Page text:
Trusting the process
Bryant makes believers of Raiders en route to state title
By St. Clair Murraine
Outlook staff writer
Since the opening day of the high school basketball season last fall, coach Eli Bryant kept telling his Rickards players to “trust the process.”
By that he meant for them to believe in each other and execute the game plan – whatever it might be.
“They just had to grow to trust each other,” Bryant said this past Monday, two days after the Raiders won the state 5A championship. “Trust us and what we were teaching. That’s just the process.”
The Raiders won the title by putting down a potential rally by top-ranked Pembroke Pines to secure a 67-60 victory. When it was over, Bryant had only six players on the floor at the RP Funding Center in Lakeland.
They caught a break during the closing two minutes when Pembroke Pines called a time out. It was just long enough for the Raiders to catch a breather.
Bryant used the time to reiterate what he’d been saying all season.
“We said all along trust the process,” he said. “We’ve been here before.”
The team returned to Tallahassee in the wee hours Sunday and was celebrated at Bethel Missionary Baptist Church. Rev. RB Holmes, pastor at the church also recognized the FAMU men’s basketball team for going undefeated at home, a first in more than two decades.
As part of its 150th anniversary, the church also paid tribute to several former coaches and athletes along with member of the media.
During the championship game on Saturday, the Raiders held a two-point lead at intermission. They turned on the jets in the second half and at one point was up by as many as 12 points before the Jaguars (26-3) mount a futile comeback.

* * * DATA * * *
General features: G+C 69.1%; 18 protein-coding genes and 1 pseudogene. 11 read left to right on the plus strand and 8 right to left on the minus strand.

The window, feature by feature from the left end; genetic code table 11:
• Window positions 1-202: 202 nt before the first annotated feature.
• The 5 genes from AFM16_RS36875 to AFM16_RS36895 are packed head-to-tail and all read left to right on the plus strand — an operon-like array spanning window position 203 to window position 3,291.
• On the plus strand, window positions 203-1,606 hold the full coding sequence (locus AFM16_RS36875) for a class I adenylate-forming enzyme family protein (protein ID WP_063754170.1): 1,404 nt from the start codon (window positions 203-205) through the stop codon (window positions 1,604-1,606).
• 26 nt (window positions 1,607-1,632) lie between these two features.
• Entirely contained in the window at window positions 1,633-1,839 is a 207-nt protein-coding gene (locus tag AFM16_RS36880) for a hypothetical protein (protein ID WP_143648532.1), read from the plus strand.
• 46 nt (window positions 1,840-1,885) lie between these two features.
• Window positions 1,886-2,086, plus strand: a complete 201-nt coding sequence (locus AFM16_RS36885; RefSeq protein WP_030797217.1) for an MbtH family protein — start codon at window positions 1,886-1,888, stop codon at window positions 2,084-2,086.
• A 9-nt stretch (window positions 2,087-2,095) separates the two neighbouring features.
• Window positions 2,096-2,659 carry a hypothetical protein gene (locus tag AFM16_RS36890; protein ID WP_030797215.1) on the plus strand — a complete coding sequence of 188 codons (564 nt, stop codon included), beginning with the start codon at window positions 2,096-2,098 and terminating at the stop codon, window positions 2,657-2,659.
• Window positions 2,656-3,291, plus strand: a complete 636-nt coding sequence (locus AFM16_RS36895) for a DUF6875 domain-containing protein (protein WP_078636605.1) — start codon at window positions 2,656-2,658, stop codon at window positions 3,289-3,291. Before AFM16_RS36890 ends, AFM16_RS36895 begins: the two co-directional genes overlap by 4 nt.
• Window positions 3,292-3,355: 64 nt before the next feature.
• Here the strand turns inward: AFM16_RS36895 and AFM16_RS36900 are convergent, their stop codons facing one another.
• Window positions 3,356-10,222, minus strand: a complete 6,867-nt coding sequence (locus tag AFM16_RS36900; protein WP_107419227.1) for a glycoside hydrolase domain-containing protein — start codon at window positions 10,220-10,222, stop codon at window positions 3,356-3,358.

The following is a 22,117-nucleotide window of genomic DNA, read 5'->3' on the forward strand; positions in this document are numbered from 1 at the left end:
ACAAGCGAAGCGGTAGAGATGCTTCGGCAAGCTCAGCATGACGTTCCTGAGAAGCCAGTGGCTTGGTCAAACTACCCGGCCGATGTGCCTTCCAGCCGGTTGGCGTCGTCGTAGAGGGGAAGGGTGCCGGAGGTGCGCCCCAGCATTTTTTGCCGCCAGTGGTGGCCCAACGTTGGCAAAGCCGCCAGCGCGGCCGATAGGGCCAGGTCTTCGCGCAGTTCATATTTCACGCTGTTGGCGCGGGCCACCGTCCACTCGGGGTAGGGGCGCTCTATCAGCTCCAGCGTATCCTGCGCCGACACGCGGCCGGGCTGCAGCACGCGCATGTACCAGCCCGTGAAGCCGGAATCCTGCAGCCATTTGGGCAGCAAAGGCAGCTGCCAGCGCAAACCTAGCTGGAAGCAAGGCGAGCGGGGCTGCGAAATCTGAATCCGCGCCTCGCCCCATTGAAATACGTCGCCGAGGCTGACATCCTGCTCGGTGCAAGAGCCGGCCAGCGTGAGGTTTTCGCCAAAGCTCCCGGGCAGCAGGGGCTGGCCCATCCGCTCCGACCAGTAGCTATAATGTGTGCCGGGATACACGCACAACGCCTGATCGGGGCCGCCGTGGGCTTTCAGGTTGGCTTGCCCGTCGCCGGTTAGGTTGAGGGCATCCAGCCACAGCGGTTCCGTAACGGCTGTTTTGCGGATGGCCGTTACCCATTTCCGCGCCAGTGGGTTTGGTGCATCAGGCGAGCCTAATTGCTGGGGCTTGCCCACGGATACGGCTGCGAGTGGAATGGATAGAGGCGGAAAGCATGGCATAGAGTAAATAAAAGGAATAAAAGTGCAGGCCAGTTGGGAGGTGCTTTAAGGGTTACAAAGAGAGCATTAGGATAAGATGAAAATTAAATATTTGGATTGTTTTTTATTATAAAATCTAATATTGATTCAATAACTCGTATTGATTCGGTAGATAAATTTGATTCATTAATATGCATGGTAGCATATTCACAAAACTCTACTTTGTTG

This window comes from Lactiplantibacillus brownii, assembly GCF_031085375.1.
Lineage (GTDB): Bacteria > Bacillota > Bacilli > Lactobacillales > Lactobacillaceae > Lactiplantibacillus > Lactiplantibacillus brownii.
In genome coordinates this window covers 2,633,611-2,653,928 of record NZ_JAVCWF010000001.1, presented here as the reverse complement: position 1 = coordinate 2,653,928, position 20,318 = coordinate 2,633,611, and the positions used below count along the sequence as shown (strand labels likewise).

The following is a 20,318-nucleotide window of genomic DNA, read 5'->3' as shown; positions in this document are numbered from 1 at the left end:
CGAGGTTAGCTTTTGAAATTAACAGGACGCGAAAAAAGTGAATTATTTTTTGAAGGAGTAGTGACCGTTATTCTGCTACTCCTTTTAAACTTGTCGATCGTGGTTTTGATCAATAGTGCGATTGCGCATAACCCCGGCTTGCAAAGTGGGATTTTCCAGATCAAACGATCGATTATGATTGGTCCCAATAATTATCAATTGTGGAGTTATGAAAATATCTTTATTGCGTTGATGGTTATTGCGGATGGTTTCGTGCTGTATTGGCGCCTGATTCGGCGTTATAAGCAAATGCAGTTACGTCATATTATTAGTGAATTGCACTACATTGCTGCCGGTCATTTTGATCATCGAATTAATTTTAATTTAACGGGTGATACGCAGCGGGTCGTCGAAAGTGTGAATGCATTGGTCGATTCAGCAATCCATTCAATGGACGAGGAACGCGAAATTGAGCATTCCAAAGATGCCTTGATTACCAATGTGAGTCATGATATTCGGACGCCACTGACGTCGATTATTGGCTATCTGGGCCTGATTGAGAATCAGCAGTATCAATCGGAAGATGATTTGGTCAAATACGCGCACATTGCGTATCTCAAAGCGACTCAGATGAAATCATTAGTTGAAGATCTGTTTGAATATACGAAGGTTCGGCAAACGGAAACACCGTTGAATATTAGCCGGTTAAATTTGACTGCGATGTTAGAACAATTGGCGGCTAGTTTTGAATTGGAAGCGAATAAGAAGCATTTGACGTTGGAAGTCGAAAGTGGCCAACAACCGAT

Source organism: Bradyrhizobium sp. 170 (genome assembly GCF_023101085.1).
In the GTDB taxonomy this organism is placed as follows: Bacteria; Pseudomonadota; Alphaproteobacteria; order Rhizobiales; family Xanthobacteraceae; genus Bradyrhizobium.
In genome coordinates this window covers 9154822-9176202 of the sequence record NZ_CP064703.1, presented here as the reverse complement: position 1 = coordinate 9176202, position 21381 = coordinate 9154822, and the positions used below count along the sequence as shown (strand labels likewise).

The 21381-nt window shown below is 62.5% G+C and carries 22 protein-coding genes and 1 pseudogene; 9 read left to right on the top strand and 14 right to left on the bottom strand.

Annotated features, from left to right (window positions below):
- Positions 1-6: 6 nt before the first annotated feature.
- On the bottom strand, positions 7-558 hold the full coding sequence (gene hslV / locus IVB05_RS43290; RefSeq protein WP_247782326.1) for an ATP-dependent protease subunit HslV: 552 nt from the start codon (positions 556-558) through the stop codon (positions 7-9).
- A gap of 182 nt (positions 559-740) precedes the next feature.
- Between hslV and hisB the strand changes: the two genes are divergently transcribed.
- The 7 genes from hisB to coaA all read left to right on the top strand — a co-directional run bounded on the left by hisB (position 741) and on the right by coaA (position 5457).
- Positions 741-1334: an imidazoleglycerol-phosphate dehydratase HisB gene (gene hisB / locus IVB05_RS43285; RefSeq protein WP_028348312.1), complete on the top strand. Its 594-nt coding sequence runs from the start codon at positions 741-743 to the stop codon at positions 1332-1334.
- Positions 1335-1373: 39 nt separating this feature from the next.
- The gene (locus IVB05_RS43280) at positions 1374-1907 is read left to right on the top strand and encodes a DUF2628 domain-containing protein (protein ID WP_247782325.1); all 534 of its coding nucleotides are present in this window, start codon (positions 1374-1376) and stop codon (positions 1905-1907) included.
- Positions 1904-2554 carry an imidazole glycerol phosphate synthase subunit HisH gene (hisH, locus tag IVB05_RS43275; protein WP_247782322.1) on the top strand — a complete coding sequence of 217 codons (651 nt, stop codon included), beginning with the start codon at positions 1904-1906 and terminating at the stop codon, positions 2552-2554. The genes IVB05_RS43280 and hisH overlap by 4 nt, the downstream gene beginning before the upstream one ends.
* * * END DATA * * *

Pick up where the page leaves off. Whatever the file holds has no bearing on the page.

The Raiders (21-7) got 19 points each from Zackary White and Ke’Varius Taylor. A’Drelin Robinson added 14 points.
The title win is the third for the Raiders since the 2011 season when they won the second of back-to-back championship.
As remarkable as this season was, it didn’t seem like the Raiders would be sitting as state champions at this point. Eight-teen players showed up for the team, but they were down to 11 before the season started.
“Guys weren’t satisfied with the playing time and guys didn’t want to give what we asked them to give,” Bryant said, explaining the drop in personnel.
They made it through the season with a roster that was supplemented by Tavion Ensor and Benjamin Smith, both 10th graders.
Just like it was back when the Raiders won consecutive state titles, Bryant will lose most of the championship team. He remains optimistic, though.
It’s a scenario he’d seen many times in the rebuilding process.
“Even if a kid comes back, he playing with different people,” Bryant said. “He is not playing with the people he played with last year.”